EU to Fund Bug Bounties for Finding Security Flaws in Open-source Software

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The amount of the bounty depends on the severity of the issue uncovered and the relative importance of the software.

The European Union (EU) is looking for bug hunters to discover security flaws in some of the well-known free and open source software.

The EU will fund a total of 15 ‘bug bounties’, of which 14 will be launched in January and the remaining one in March next year.

The list of open source projects includes 7-zip, Apache Tomcat, Drupal, Filezilla, VLC, KeePass, Notepad++ and other popular tools on which EU institutions relies. The bug hunters will be offered with rewards ranging from €25,000 to €90,000 ($28,600 to $103,000), for a total offered amount of €851,000 ($973,000).

The amount of the bounty depends on the severity of the issue uncovered and the relative importance of the software.

A part of FOSSA project

The funding will be provided through their Free and Open Source Software Audit project (FOSSA), which aims to ensure the integrity and reliability of the internet and other infrastructure.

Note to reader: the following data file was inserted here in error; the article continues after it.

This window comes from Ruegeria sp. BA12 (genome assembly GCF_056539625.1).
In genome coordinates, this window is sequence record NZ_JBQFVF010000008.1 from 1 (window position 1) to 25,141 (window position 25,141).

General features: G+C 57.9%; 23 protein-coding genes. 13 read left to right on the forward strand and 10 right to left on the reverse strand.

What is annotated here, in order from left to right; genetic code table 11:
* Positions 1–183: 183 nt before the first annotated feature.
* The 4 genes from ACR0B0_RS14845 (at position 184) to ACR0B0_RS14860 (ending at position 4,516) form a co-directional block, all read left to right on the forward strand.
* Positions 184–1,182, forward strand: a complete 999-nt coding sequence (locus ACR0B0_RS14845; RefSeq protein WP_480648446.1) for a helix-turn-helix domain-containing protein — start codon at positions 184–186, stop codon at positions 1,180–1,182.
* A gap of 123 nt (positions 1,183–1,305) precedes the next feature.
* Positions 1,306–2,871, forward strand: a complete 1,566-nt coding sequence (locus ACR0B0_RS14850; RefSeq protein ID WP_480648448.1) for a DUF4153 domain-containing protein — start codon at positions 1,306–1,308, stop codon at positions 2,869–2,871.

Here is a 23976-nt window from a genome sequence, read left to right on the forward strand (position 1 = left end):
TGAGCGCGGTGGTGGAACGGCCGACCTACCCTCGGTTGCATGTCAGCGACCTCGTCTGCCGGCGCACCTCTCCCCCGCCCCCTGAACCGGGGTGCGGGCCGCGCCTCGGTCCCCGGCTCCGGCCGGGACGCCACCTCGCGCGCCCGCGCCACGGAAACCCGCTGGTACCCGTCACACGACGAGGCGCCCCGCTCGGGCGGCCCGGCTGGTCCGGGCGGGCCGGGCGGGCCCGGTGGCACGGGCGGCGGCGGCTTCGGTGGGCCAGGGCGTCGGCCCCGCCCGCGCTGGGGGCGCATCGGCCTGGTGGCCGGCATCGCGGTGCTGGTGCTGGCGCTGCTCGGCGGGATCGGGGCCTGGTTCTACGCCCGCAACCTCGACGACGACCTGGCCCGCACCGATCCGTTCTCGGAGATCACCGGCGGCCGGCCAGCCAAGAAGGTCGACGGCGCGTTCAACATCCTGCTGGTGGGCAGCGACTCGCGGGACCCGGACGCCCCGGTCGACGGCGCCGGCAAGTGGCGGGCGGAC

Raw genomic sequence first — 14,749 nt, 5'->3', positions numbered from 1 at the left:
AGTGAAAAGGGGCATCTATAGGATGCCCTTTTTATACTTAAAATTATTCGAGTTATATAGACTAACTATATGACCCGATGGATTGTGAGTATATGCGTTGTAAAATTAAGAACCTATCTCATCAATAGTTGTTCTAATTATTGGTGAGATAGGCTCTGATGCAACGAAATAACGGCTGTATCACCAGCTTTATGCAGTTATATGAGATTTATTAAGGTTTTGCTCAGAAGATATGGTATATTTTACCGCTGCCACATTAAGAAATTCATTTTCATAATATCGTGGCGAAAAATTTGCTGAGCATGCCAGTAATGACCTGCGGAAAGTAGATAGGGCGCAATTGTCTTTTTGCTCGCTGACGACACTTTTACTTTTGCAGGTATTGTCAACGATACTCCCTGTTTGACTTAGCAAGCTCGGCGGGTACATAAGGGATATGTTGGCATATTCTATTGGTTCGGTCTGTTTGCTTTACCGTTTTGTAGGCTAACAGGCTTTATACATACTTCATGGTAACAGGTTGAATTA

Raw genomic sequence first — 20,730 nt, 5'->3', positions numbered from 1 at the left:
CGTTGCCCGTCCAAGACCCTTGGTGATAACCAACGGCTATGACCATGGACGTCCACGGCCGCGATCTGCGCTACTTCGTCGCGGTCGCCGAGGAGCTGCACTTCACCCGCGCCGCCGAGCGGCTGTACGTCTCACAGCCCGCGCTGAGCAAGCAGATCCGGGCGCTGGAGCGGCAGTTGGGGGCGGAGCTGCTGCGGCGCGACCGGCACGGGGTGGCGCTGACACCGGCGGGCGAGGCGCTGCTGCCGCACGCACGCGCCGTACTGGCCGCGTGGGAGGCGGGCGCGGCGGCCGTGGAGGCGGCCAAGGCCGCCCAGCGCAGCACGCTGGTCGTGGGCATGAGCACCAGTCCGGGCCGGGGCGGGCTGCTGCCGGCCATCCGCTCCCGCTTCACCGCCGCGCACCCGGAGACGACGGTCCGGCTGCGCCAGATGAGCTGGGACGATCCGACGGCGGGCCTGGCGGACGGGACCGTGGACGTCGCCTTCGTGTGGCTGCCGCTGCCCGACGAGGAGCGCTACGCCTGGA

The FOSSA project was started back in 2014 after security vulnerabilities were discovered in the OpenSSL encryption library. Since then the project has been gathering data, sponsoring hackathons, and deciding on which bug bounties to offer.

The first phase of the project focused on auditing the security of the essential Apache and KeePass software, then the project was renewed and extended to cover other open-source software as well.

The bug bounty program was announced on Thursday by Julia Reda, member of the European Pirate Party and co-founder of the Free and Open Source Software Audit (FOSSA) project, with a blog post on her website.

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